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Gemini Ganesan: Lover boy of the Tamil screen

Ganesan would find a common relative who would recommend him to Vasan’s father-in-law. Vasan was known to scrutinise anyone who sought a cinema chance and had once even rejected Sivaji Ganesan for an extra role.

Gemini Ganesan: Lover boy of the Tamil screen
Gemini Ganesan

CHENNAI: The Pudukottai Kingdom, which was the only princely state in Madras Presidency produced several cultural stalwarts. PU Chinnappa and Raja Sandow, both filmy superstars in their times, were from the state.

But Ganesan born in the state had no ambitions whatsoever of the tinsel town. The son of a teacher, his career too seemed set in the identical course. After a college degree, he took up a teaching job at Madras Christian College but was bored with the lecturing he had to do to chemistry undergrads.

Most actors of the first decades of the Tamil talkies were graduating from the boys’ troupes of theatre and hence cinema was often seen as plebeian entertainment. But in the 40s, some graduates too were bewitched by the camera. Some like Ranjan would proudly sport a BA behind his name in the credits.

Ganesan looking for any job other than teaching would get a link in the biggest studio of them all the mammoth Gemini run by the movie mogul SS Vasan. Ganesan would find a common relative who would recommend him to Vasan’s father-in-law. Vasan was known to scrutinise anyone who sought a cinema chance and had once even rejected Sivaji Ganesan for an extra role.

But it was relatively easy to get a desk job at Gemini Studio. Ganesan joined Gemini Studio as a member of its casting team interviewing potential actors. Among his finds were the famous actors Chandrababu, Ranga Rao and even Savitri, later his love interest.

Soon he himself would be drawn into the whirlpool of Kollywood and eventually became known as ‘Gemini Ganesan’. It was just a coincidence that the two Ganesans in the Tamil cinema were called by their prefixes for the rest of their lives. Sivaji and Gemini. For reasons unknown, Vasan would ask his casting executive to act in the film Miss Malini in 1947- with a screenplay by ace author RK Narayan. Ganesan was credited as RG in the film.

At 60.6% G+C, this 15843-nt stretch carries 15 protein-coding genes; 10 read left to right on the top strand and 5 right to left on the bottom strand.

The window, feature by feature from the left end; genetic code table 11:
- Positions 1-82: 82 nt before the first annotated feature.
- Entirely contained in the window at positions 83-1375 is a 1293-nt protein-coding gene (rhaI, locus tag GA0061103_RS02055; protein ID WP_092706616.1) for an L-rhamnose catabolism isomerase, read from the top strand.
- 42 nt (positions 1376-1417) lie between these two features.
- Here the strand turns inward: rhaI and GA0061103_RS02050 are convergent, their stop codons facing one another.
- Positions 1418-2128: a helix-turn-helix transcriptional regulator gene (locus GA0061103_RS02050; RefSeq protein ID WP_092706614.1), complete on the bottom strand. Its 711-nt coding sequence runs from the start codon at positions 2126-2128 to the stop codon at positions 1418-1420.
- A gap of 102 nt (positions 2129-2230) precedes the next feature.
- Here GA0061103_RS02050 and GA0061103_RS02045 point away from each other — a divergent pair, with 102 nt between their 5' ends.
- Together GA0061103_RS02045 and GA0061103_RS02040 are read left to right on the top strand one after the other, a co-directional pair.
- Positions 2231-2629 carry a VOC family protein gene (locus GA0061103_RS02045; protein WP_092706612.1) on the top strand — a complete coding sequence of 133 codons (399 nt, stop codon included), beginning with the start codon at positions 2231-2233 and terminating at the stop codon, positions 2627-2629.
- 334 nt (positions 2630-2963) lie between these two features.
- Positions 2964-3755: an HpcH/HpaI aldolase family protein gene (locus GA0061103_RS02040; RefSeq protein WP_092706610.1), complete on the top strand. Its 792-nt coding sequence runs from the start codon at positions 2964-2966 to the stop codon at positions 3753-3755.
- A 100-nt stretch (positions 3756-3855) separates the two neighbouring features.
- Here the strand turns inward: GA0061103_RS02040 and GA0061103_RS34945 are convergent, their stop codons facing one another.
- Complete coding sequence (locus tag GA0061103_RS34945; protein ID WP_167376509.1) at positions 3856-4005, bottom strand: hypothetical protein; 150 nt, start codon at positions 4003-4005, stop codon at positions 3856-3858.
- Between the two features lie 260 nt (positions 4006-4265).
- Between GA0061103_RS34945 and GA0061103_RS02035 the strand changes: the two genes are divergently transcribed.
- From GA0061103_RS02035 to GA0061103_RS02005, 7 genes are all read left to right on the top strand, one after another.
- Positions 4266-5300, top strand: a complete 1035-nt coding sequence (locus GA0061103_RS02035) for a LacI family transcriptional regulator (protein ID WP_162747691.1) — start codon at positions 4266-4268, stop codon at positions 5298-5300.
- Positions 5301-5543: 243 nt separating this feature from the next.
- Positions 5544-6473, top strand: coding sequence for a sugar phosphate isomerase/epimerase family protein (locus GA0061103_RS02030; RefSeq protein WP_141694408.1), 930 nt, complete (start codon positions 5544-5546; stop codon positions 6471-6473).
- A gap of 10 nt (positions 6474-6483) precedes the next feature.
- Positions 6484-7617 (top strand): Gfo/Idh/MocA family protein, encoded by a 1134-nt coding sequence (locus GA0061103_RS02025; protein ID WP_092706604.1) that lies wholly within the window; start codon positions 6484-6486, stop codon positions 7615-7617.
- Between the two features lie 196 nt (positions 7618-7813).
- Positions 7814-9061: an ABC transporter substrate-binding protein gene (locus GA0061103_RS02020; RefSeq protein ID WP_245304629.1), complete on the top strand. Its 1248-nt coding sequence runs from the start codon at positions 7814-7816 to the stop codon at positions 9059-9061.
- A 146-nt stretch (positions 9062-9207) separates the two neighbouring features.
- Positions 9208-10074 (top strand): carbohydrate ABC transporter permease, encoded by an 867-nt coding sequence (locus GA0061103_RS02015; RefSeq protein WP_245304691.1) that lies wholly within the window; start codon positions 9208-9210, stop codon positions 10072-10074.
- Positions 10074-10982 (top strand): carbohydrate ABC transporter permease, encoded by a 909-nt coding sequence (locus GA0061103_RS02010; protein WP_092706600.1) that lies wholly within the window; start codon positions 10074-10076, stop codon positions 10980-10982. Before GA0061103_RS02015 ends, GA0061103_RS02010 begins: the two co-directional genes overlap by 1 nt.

Gemini, however, not pinning too many hopes on this talkie and undeterred by the insignificant role he played, pursued his filmy ambitions. He then played the role of a villain to hero RS Manohar, who became an ace villain later.

It was a time when singing heroes had vanished and macho men took over. They either fought a dozen villains single-handedly or spoke pages of fiery dialogues scarcely taking a breath in between. It was clear the lead actors wanted to demarcate an image for themselves either physically macho or verbally histrionics. Gemini kept his distance from this scene.

He was portrayed as a passionate softie initially and the image stuck. And while he crooned romantic songs and pranced around trees with beautiful heroines, a tremendous fan base and brand were being built.

Gemini was very lucky for his songs and it strengthened his fan base. Poets and music directors churned out their best for him while background singers with soft voices like PB Sreenivas and AM Rajah sang in a voice very close to his. The image was so reinforced that whenever he tried to do a fight scene or speak fiery dialogues the audience laughed.

But that didn’t limit his chances. He played in more than 200 films almost a quarter of them mega hits. Drama, passion, heartbreaks, slapstick, and historical. Gemini portrayed heroes of all hues effortlessly. He once played an ugly dwarf designed with the hunchback of Notre Dame in mind. He never refused roles second in credit to MGR or Sivaji.

K Balachander would call him a director’s delight because of his flexibility and talent. In an era when directors for the superstars had to listen to every half-baked suggestion by the hero, Gemini wholeheartedly accepted the director as the helmsman of the fleet. He trusted the director’s decisions and obeyed every instruction.

In more ways than one, Gemini was different from other heroes. With absolutely no interest in fan clubs, he was still most courteous to his fans. He was not also concerned about his image in public for he had no interest whatsoever to convert them into a ballot box. He even turned down a Rajya Sabha seat offered by Rajiv Gandhi. Only once would he produce a movie of his own, playing seven roles and when it flopped, he kept well away from production.

Referred to as Kaadhal Mannan (King of Romance) for the passionate protagonist he played in Tamil films. The image got transmitted from real life as well. His extramarital affairs were frequent and publicly known.

In a career that spanned nearly half a century Gemini never got any National Award. His charming face, debonair disposition, soft delivery of dialogues along with a great sense of timing in humour kept him at the forefront of romantic movies, long after younger heroes tried to snatch the mantle from him.

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Venkatesh Ramakrishnan
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